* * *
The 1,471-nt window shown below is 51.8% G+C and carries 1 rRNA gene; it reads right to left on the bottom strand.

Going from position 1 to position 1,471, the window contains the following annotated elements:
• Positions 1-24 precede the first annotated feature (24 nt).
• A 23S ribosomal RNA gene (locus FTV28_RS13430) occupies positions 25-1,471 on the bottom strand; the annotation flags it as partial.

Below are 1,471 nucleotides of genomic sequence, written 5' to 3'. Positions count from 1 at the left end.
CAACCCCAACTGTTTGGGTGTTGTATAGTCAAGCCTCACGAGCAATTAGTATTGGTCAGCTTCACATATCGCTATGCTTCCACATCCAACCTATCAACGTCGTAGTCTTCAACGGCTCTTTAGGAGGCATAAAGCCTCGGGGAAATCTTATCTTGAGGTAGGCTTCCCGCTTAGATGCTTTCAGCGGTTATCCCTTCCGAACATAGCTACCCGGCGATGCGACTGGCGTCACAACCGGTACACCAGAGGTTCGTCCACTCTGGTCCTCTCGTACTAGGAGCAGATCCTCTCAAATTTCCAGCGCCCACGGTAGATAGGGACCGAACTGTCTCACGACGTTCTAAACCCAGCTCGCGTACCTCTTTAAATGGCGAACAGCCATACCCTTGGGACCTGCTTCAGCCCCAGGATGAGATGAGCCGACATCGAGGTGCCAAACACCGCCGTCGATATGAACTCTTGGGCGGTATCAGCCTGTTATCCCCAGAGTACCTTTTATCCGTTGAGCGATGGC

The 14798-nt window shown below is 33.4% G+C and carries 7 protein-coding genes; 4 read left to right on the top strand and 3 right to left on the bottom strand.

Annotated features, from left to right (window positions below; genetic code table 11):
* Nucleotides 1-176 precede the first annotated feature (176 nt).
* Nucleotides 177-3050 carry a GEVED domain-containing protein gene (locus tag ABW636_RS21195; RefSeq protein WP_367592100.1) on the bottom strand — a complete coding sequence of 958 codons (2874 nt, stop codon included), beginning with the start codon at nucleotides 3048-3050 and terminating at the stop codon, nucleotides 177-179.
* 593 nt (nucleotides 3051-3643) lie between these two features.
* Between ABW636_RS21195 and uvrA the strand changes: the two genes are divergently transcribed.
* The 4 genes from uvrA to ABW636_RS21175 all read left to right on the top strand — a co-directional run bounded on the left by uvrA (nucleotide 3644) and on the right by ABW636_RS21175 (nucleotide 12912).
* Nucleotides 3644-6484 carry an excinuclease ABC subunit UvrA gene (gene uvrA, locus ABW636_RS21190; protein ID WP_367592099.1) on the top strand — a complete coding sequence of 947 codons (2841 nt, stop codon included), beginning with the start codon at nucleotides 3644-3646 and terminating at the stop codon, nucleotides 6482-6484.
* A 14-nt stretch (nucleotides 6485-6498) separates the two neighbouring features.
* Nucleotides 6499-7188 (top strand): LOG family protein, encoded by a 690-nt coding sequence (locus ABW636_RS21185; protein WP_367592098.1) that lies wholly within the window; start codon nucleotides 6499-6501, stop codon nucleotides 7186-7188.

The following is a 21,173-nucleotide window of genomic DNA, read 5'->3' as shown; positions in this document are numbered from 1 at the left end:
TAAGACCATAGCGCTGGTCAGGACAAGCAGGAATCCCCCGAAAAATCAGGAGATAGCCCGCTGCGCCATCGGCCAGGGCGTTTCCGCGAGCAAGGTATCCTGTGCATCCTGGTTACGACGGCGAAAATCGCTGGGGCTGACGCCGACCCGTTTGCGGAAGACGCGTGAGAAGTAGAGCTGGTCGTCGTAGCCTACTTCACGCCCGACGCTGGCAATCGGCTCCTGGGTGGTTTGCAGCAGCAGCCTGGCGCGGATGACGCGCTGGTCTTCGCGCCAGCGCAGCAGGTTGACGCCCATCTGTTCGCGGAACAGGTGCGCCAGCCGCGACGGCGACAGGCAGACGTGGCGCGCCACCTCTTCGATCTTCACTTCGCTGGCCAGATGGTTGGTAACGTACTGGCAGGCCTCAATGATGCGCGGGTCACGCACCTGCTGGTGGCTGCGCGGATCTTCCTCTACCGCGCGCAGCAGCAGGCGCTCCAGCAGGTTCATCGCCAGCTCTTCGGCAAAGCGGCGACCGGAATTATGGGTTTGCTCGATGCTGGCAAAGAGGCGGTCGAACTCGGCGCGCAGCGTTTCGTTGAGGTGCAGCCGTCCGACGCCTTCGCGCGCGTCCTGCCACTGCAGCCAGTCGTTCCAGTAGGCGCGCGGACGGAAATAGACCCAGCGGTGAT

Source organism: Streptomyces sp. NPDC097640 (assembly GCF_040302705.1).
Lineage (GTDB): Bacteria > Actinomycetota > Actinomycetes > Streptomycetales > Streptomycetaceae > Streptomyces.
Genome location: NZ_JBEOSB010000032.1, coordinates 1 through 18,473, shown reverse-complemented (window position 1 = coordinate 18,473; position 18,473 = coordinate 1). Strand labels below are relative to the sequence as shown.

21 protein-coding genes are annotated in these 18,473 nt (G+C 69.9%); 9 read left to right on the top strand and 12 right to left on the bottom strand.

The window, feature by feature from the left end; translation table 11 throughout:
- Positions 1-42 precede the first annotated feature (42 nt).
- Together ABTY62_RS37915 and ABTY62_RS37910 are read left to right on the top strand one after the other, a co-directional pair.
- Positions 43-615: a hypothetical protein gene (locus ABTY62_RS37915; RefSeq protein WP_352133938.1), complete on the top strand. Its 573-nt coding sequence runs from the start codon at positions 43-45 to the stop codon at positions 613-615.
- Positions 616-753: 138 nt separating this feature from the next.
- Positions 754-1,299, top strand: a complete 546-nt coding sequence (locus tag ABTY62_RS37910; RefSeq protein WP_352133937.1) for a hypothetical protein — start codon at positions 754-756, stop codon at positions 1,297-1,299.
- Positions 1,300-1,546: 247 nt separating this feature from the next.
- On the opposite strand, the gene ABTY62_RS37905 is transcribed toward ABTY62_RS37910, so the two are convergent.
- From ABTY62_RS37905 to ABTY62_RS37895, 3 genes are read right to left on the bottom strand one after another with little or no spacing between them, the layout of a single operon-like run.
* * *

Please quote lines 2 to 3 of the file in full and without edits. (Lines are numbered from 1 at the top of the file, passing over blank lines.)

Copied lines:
Going from position 1 to position 1,471, the window contains the following annotated elements:
• Positions 1-24 precede the first annotated feature (24 nt).